Permits persons licensed to sell wine at retail for consumption on the premises to sell certain low alcohol beverages that contain not more than twenty-four per centum alcohol, by volume, and that are produced from agricultural products.
TITLE OF BILL: An act to amend the alcoholic beverage control law, in relation to the sale of certain low alcohol beverages at retail for consumption on the premises
PURPOSE: To expand the types of low/medium alcohol content beverages that a licensee that is authorized to sell wine for consumption on-premises is also authorized to sell.
SUMMARY OF PROVISIONS: Section 1: Amends Alcoholic Beverage Control Law section 81(3) to allow licensees that can sell wine, port and sherry for on-premise consumption and soju (an alcoholic beverage made exclusively in Korea with an alcohol content of no more than 24 percent) to also sell other alcohol beverages with low/medium alcohol content that are made from agricultural products that have an alcohol content of no more than 24 percent.
EXISTING LAW: Under current law, a New York restaurant or other eating establishment that has a license to sell wine, port or sherry for consumption on the premises can also sell beer and a liquor called "soju". The only "soju" that can be sold for consumption on the premises in New York State is soju that is imported from Korea that has an alcohol content of 24 percent or less.
JUSTIFICATION: New York restaurants that have a license to sell wine, beer and soju (that can only be imported soju from Korea) should also be able to sell other low to medium alcoholic beverages that are manufactured from products produced or grown in New York State and other localities.
In 2007, S.539/A.2600 was introduced to revise the law so that New York farmers could have at least as much equal access to sell their products in New York restaurants as do Korean farmers that produce soju. Under S.539/A.2600, alcoholic beverages manufactured in New York were added to the list of alcoholic beverages that could be sold. This bill passed both the Assembly and Senate, but was Vetoed by Governor Spitzer. The reason for the Veto was that the bill would allow for an illegal preference for the sale of NY produced alcoholic beverages.
This new bill does not allow New York restaurants and other food establishments to sell alcoholic beverages that have a higher alcohol content than is currently authorized under the law. Under current law, licensees that can sell wine for on-premise consumption are also authorized to sell fortified wines such as ports and sherries that can have an alcohol content up to 24 percent. Also, under current law, such establishments can sell soju as long as its alcoholic content 24 percent or less.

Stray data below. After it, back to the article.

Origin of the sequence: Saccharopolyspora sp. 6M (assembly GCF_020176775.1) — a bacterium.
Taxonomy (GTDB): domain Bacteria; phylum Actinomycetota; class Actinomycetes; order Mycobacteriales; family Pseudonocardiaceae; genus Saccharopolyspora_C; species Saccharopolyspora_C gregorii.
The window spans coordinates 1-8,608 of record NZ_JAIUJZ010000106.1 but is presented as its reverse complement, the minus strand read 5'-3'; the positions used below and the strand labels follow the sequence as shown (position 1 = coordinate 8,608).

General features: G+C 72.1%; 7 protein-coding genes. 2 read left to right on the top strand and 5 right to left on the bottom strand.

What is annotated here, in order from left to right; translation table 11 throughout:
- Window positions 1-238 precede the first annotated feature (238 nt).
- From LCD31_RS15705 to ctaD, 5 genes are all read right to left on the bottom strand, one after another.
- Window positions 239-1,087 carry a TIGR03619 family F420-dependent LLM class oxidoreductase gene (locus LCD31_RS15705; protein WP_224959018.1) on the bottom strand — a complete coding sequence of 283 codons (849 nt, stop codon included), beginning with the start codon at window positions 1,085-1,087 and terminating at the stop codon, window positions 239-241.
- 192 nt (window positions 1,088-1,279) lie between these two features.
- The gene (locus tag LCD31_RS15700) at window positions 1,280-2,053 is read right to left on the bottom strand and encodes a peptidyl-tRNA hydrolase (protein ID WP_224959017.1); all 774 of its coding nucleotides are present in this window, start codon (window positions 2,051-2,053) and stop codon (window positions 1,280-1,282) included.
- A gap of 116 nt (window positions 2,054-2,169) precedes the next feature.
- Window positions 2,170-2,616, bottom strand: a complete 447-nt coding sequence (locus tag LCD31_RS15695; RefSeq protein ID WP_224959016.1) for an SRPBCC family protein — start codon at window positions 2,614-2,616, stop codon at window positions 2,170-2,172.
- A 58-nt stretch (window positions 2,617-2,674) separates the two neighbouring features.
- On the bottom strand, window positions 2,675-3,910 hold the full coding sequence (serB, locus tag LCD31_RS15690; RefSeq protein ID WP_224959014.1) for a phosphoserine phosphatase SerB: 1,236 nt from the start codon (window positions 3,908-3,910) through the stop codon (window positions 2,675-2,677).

This bill reforms the current law so that all alcoholic beverages that contain less than 24 percent alcohol, including New York produced products can be sold in such restaurants.
LEGISLATIVE HISTORY: See S.539/A.2600, Veto Message Number 50, S.6911 of 2007/2008, S.677 of 2009/2010
FISCAL IMPLICATIONS: None.
LOCAL FISCAL IMPLICATIONS: None.
EFFECTIVE DATE: This act shall take effect on the 180th day after it shall have become law, but any rules and regulations needed to implement this act can be promulgated before such date.
STATE OF NEW YORK ________________________________________________________________________ 4242--A 2011-2012 Regular Sessions IN SENATE March 24, 2011 ___________Introduced by Sens. LARKIN, CARLUCCI, JOHNSON, RANZENHOFER -- read twice and ordered printed, and when printed to be committed to the Committee on Commerce, Economic Development and Small Business -- committee discharged, bill amended, ordered reprinted as amended and recommitted to said committee AN ACT to amend the alcoholic beverage control law, in relation to the sale of certain low alcohol beverages at retail for consumption on the premises THE PEOPLE OF THE STATE OF NEW YORK, REPRESENTED IN SENATE AND ASSEM- BLY, DO ENACT AS FOLLOWS: Section 1. Subdivision 3 of section 81 of the alcoholic beverage control law, as amended by chapter 627 of the laws of 2002, is amended to read as follows: 3. Such license shall in form and in substance be a license to the person specifically licensed to sell wine at retail, to be consumed upon the premises. Such license shall also be deemed to include a license to sell beer
[and], soju, AND CERTAIN LOW ALCOHOL LIQUORS, SPIRITS, DISTIL- LATES AND OTHER ALCOHOLIC BEVERAGES at retail to be consumed under the same terms and conditions without the payment of any additional fee. [For the purposes of this subdivision, "soju" shall mean an imported Korean alcoholic beverage that contains not more than twenty-four per centum alcohol, by volume, and is derived from agricultural products.]FOR THE PURPOSES OF THIS SUBDIVISION, "CERTAIN LOW ALCOHOL LIQUORS, SPIRITS, DISTILLATES AND OTHER ALCOHOLIC BEVERAGES" SHALL MEAN ANY LIQUORS, SPIRITS, DISTILLATES AND OTHER ALCOHOLIC BEVERAGES THAT CONTAIN NOT MORE THAN TWENTY-FOUR PER CENTUM ALCOHOL, BY VOLUME, THAT ARE DERIVED FROM AGRICULTURAL PRODUCTS. S 2. This act shall take effect on the one hundred eightieth day after it shall have become a law; provided however, that any rules or regu- lations necessary to implement this act shall be promulgated on or before such effective date.EXPLANATION--Matter in ITALICS (underscored) is new; matter in brackets [ ] is old law to be omitted. LBD01042-02-1